Nine Years of Energetic Atoms from IBEX

The Interstellar Boundary Explorer (IBEX) has been observing the ebb and flow of energetic neutral atoms within our solar system for the past decade. How has the flux of these particles changed in that time?

Desai et al. 2019 Fig. 1

Global maps of the ENA flux at five energies, for four time periods. Click to enlarge. [Desai et al. 2019]

Studying the Solar System Bubble

Our solar system is shielded from the interstellar medium by a bubble of solar-wind plasma called the heliosphere. We can study the properties of the heliosphere by monitoring the flux of energetic neutral atoms (ENAs), which form when speedy solar-wind ions steal electrons from incoming neutral interstellar atoms and lose their positive charge.

No longer confined to move along the magnetic field of the solar wind, these neutral atoms can return to the inner solar system, where they are detected by Earth-orbiting spacecraft like IBEX. Over the past decade, IBEX has given us a three-dimensional view of the ENAs within our solar system. The solar wind has certainly changed a lot in that time — how have the ENAs responded?

Desai et al. 2019 Fig. 4

Projected global maps of the spectral index for four energy ranges over the nine years of IBEX observations. The spectral index clearly increases in the northern hemisphere in the highest energy bands. The ribbon feature has been masked. Click to enlarge. [Desai et al. 2019]

Mapping the Heliosphere

A team led by Mihir Desai (Southwest Research Institute and University of Texas at San Antonio) analyzed nine years of IBEX observations to learn how the flux of ENAs has changed over time. They focused on the globally distributed flux, which represents the primary ENA population, as opposed to the so-called “ribbon feature”, a strange, arc-like feature thought to trace ENAs produced through a different mechanism.

By comparing the flux of ENAs in adjacent energy bands, the authors constructed maps of the ENA spectral indices — a measure of how the ENA flux is distributed over different energies — over the whole sky. They found that the evolution of the spectral indices over the years depends on both the energy of the ENAs and their latitude. Particularly striking was the increase in the spectral indices in the northern hemisphere at the highest energies (1.7–4.3 keV), which was caused by a larger decrease in the flux of the highest energy ENAs.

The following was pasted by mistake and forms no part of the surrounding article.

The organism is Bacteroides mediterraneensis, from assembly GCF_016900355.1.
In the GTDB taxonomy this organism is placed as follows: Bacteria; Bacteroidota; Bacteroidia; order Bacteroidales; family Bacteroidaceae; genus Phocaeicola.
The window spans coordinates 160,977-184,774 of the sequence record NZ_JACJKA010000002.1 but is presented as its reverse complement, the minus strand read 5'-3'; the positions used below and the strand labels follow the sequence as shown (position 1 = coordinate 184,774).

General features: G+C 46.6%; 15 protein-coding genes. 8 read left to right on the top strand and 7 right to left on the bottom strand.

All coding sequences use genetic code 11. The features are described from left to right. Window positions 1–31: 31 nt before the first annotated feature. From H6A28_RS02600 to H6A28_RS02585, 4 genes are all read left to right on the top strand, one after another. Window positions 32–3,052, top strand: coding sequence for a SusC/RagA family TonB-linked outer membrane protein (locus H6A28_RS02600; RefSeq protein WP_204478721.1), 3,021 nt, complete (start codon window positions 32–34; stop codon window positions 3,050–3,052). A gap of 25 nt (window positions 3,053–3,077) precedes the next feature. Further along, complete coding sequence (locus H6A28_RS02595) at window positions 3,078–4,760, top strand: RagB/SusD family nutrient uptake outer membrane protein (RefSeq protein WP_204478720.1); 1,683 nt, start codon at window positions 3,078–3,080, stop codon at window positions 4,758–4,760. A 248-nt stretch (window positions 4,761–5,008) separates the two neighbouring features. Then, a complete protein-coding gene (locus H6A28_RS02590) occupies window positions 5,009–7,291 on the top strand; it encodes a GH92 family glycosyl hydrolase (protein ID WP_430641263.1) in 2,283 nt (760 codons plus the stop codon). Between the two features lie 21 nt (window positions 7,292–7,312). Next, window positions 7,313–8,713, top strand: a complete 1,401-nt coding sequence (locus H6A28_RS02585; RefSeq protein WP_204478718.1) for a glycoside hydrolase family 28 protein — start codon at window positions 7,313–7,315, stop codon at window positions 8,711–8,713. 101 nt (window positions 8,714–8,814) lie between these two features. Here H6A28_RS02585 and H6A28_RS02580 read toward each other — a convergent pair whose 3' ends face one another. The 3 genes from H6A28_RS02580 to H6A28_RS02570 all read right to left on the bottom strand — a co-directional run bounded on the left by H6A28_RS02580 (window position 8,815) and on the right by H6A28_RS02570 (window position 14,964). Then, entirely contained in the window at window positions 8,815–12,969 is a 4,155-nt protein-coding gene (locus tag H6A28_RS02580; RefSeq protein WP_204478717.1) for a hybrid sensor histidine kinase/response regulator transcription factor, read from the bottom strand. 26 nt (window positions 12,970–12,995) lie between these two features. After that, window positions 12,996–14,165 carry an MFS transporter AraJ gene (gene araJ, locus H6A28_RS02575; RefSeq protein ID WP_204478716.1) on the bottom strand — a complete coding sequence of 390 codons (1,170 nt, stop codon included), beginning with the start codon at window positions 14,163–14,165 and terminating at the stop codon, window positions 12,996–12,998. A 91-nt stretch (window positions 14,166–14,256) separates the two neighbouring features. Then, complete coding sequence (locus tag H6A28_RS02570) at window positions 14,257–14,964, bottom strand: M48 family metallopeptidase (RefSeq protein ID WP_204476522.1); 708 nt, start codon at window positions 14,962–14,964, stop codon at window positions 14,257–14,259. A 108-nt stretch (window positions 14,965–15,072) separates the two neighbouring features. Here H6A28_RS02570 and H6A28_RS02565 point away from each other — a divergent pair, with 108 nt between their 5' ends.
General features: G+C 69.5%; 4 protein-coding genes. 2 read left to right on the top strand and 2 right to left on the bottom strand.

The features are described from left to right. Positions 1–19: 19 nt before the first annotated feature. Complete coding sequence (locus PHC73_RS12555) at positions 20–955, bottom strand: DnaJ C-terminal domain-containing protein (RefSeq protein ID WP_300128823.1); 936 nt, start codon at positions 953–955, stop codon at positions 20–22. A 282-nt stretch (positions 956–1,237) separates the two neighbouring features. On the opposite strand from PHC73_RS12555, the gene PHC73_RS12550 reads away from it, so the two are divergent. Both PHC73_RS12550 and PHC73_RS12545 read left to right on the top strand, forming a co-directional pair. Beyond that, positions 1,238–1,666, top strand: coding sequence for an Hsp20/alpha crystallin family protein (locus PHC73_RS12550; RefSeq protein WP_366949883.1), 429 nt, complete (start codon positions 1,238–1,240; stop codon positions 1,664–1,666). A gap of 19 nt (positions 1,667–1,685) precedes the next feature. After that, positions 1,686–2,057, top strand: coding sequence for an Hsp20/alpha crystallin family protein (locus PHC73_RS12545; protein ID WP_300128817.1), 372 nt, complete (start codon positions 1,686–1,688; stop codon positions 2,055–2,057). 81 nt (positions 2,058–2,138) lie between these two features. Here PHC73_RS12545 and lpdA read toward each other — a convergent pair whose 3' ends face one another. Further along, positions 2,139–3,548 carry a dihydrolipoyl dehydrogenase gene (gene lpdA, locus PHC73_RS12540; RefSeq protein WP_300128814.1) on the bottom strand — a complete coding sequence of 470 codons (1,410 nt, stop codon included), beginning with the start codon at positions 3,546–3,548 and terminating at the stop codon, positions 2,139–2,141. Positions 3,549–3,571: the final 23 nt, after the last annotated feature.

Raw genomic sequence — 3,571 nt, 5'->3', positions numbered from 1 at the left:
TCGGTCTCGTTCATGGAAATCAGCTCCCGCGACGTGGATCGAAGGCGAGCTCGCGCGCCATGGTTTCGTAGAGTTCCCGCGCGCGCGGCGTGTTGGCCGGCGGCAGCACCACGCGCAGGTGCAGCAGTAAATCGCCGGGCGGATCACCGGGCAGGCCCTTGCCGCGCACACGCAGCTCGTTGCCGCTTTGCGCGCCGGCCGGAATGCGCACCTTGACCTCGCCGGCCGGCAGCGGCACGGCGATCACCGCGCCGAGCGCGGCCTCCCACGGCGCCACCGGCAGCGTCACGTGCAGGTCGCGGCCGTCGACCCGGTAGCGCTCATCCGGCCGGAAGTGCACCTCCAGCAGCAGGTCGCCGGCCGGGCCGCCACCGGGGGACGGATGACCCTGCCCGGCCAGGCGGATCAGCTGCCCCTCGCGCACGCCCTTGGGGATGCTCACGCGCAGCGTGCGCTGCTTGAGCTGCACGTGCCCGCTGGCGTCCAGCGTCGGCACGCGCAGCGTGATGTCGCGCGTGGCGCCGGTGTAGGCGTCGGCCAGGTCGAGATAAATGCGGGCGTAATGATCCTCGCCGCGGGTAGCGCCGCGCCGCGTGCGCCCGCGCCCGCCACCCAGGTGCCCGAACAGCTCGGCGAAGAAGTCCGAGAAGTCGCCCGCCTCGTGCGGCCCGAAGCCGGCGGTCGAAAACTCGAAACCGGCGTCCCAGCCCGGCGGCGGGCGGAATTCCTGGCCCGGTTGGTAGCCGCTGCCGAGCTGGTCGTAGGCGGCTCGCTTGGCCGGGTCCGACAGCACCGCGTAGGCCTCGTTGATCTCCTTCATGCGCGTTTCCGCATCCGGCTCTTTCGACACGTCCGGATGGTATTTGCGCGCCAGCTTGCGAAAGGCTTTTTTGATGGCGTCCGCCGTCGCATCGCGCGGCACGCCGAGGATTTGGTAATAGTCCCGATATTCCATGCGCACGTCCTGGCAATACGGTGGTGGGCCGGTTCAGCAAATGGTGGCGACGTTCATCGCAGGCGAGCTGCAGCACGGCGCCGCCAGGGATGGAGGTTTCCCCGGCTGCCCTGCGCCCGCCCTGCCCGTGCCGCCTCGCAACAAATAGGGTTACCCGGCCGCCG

By comparing the evolution of the ENA spectral indices to the speed of the solar wind during the same time period, the authors find that the behavior of the ENA flux is linked to changes in the solar wind speed with a delay of 2–3 years. This finding solidifies the connection between the solar wind parameters and the ENA flux.

Desai et al. 2019 Fig. 11

Reconstructed solar wind speed from 1985 to 2018. The solar wind speed exhibits more latitudinal variation during solar minimum (e.g. 2009) than solar maximum (e.g. 2014). [Desai et al. 2019]

Continued Evolution

How will the ENA flux evolve in the future? Based on the observed solar wind speeds and the expected time delay, the authors predict that the ENA spectral indices will continue to evolve.

More specifically, because the northern hemisphere solar wind speed increased from 2014 to 2018, the authors expect the ENA spectral index to decrease in the northern hemisphere, especially at the higher energies that they’ve found to be more responsive to solar wind changes. In the southern hemisphere, they expect the spectral indices to rise and fall with the more variable solar wind speed at those latitudes.

IBEX has enough fuel to support its continued operations for several decades — so we can expect to learn much more about the ENAs in our solar system in the future!


“Temporal Evolution of the Latitude and Energy Dependence of the Energetic Neutral Atom Spectral Indices Measured by the Interstellar Boundary Explorer (IBEX) Over the First Nine Years,” M. I. Desai et al 2019 ApJ  875 2. doi:10.3847/1538-4357/ab0f37